Frequently Asked Questions about Foreclosure

 
 
 
 

What is the Foreclosure Process?

Foreclosure is the process of a mortgage or lien holder exercising their legal right to reclaim the property if you default on the mortgage loan.   The foreclosure process typically starts after you fall two or more months behind on your mortgage payments. The lender will send you a Notice of Default which tells you how much you must pay the lender in order to prevent a foreclosure sale, or reinstate the mortgage.  After this there is a reinstatement period in the foreclosure process before the house is put up for auction. During this time, if you pay the amount required under the default, then the mortgage is reinstated and the foreclosure sale will not be held.  If the defaulted loan is not taken care of in this time period, a notice of sale is sent to the owner, posted on the property and in the newspaper and the home is scheduled for a sheriff’s sale or auction.


How Bankruptcy Can Stop Foreclosure

If you are behind on your mortgage payments and your lender won’t work with you to get caught up, Bankruptcy may help you save your home or allow you to simply walk away from the debt.  If you qualify, Chapter 13 allows you pay off your mortgage arrearages over a period of 3 to 5 years.  The court can stop the foreclosure sale and force the mortgage company to allow you to get caught up on your arrearages.   However, your bankruptcy case MUST be filed before the sheriff’s or foreclosure sale.  So if you are facing an impending foreclosure sale, contact one of the attorneys at Sterling Bankruptcy Center today to discuss your options.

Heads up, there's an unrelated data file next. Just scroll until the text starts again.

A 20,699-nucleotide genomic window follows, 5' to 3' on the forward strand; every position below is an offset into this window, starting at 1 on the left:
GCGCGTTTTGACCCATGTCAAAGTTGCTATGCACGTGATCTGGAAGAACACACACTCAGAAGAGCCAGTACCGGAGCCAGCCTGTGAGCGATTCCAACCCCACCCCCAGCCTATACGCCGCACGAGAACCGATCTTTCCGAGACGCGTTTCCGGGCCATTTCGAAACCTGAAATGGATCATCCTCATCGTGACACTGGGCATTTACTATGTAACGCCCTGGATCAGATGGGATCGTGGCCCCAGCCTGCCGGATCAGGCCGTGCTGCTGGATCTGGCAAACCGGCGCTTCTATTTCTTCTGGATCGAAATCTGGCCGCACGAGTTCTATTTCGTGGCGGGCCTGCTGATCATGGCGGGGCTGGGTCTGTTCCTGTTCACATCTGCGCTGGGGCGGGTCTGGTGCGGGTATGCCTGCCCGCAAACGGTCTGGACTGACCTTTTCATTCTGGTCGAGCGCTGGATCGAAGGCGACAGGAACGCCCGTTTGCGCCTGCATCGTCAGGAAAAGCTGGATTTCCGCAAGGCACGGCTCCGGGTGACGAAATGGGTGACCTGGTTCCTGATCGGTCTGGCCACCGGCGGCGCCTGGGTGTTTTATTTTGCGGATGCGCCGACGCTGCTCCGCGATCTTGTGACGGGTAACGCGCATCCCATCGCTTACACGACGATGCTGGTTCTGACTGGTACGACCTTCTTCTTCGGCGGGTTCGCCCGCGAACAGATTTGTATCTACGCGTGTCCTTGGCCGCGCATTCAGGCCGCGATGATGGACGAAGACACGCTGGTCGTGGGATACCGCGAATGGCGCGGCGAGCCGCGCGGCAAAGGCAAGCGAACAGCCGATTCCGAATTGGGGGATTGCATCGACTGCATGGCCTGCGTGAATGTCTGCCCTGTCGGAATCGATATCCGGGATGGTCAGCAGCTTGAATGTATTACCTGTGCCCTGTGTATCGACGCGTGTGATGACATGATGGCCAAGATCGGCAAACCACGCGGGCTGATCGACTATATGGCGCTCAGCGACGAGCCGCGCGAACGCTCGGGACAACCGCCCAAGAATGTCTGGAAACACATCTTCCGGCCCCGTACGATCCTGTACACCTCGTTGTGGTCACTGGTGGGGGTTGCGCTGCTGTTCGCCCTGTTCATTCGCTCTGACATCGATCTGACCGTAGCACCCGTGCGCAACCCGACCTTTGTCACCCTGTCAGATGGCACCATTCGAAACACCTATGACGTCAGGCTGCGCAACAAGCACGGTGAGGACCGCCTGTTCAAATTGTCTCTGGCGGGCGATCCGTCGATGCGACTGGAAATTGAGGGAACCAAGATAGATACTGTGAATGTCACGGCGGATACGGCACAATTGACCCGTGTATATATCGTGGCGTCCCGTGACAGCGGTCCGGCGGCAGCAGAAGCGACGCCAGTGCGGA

Can The Automatic Stay Delay or Stop Foreclosure

Once you file bankruptcy an automatic stay prevents creditors from taking any action to collect a debt you owe, including selling your home, without court approval. The automatic stay requires your creditors to stop ALL collection activities immediately, no excuses. If your home is scheduled for a foreclosure sale, the automatic stay legally stops the sale, unless the creditor gets the court’s permission to lift the stay and allow the sale to proceed. This happens when the creditor files a motion to lift the stay with the court.  There is a waiting period before an order can be entered allowing the stay to be lifted.  

How Does Chapter 13 Work?

Chapter 13 bankruptcy lets you pay off your mortgage arrearages (late fees, penalties, and unpaid payments) over the length of a repayment plan you propose through bankruptcy. But you'll need enough income to pay at least your reasonable and necessary living expenses, your current mortgage payment and your mortgage arrearages.  Assuming you make all the required payments up to the end of the repayment plan, you'll avoid foreclosure and keep your home and are discharged from the remaining debt.

What About My 2nd and 3rd Mortgages?

In today’s housing market, you may find that your house is worth less than you actually owe.  Chapter 13 may also help you eliminate your second or third mortgage. That's because, if your first mortgage is secured by the entire value of your home, particularly if your home has dropped in value, there may not be any equity left to secure the later mortgages.  In these cases, the court is permitted to "strip off" the second and third mortgages and recategorize them as unsecured debt. (Contact an attorney today)

Do I have To Repay Credit Card and Other Unsecured Debt in a Chapter 13:  

Not always. 
In a Chapter 13, unsecured debts take last priority and may get paid off at a reduced rate or not get paid at all.  If you do pay some or all of these unsecured debts, you do not pay any interest on them.

What Happens If I Don't Qualify for Chapter 13? 

If you do not qualify for a Chapter 13 repayment plan to save your home, you may still benefit by filing a Chapter 7 bankruptcy case.  In Chapter 7, the mortgage is discharged and you are not required to repay the debt.  You can simply walk away.  In many cases you can live there rent free during the redemption period, which in Michigan is 6 months. You may also try and negotiate with the lender to modify the loan to more favorable terms.    

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